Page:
The Autoimmune Disease of the Inner Ear — A Case Report
Introduction: Characterized by sensorineural hearing loss, with fast progress, the autoimmune disease of the inner ear can involve symptoms such as disequilibrium, vertigo, tinnitus, and ear fullness. In 15 to 30% of the patients, there is a concomitant systemic autoimmune disease. The physical examination is mostly normal and laboratory tests may help screening for systemic immunologic dysfunction. The treatment consists in immunosuppressive therapy and, recently, intratympanic therapy has been used.
Objectives: The study aims to show the evaluation and the management of this condition in a 33-year-old woman.
Resumed report: A 33-year-old woman, diagnosed with ulcerative colitis, was referred by gastroenterologist because of vertigo, aural fullness, tinnitus, and fluctuating hearing loss, worse in the left ear, with a 6-week evolution. She correlated the symptoms with the reactivation of the ulcerative colitis. The audiometry showed bilateral mixed hearing loss, the computed tomography revealed soft tissue's density materials involving both ossicle chains and thickened tympanic membranes, and the laboratorial tests showed high levels of inflammatory proofs. An exploratory tympanotomy was made and with anatomopathological examination chronic inflammation and fibrosis in respiratory mucosa and bone tissue were found. The treatment started with 60 mg of prednisone, with progressive improvement of the clinical condition, but the removal of the corticoid and the substitution for another drug were not tolerated.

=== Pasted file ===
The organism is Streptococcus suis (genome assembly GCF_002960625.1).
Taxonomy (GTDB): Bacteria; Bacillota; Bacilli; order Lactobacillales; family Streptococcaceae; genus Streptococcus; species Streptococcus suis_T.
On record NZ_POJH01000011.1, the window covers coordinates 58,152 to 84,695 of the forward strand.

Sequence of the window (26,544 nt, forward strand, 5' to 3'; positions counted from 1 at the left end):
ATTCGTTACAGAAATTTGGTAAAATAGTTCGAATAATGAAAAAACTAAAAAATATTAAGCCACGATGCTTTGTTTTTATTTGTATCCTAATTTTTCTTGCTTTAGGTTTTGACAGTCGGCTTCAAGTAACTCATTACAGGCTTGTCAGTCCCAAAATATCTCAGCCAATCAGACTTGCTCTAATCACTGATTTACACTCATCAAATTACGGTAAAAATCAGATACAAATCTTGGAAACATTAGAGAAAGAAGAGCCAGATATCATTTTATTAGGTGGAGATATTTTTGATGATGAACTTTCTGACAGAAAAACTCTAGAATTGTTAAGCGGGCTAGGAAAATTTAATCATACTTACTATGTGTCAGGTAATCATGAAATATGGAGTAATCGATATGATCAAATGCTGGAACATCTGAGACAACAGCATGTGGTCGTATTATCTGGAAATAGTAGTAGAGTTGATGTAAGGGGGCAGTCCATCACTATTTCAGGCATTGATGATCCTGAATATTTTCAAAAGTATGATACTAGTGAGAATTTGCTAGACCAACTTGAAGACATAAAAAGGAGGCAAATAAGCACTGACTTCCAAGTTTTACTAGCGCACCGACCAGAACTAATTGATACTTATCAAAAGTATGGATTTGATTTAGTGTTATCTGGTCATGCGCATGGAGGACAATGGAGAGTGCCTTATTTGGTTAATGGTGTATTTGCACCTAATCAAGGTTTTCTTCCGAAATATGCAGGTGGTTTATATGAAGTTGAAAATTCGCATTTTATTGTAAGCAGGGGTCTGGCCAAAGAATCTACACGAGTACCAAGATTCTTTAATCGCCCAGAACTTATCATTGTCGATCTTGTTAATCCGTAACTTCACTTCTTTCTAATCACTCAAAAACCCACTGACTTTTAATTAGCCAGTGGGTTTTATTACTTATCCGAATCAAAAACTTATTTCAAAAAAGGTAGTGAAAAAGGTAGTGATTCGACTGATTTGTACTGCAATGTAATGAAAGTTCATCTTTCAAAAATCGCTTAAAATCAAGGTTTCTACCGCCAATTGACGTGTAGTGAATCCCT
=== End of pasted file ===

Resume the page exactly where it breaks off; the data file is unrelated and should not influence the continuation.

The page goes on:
Conclusion: Autoimmune disease of the inner ear is a difficult diagnosis and often without an efficient treatment. It is essential to have a serial follow-up and a good control of the systemic disease.
Keywords: autoimmune, hearing loss, inner ear.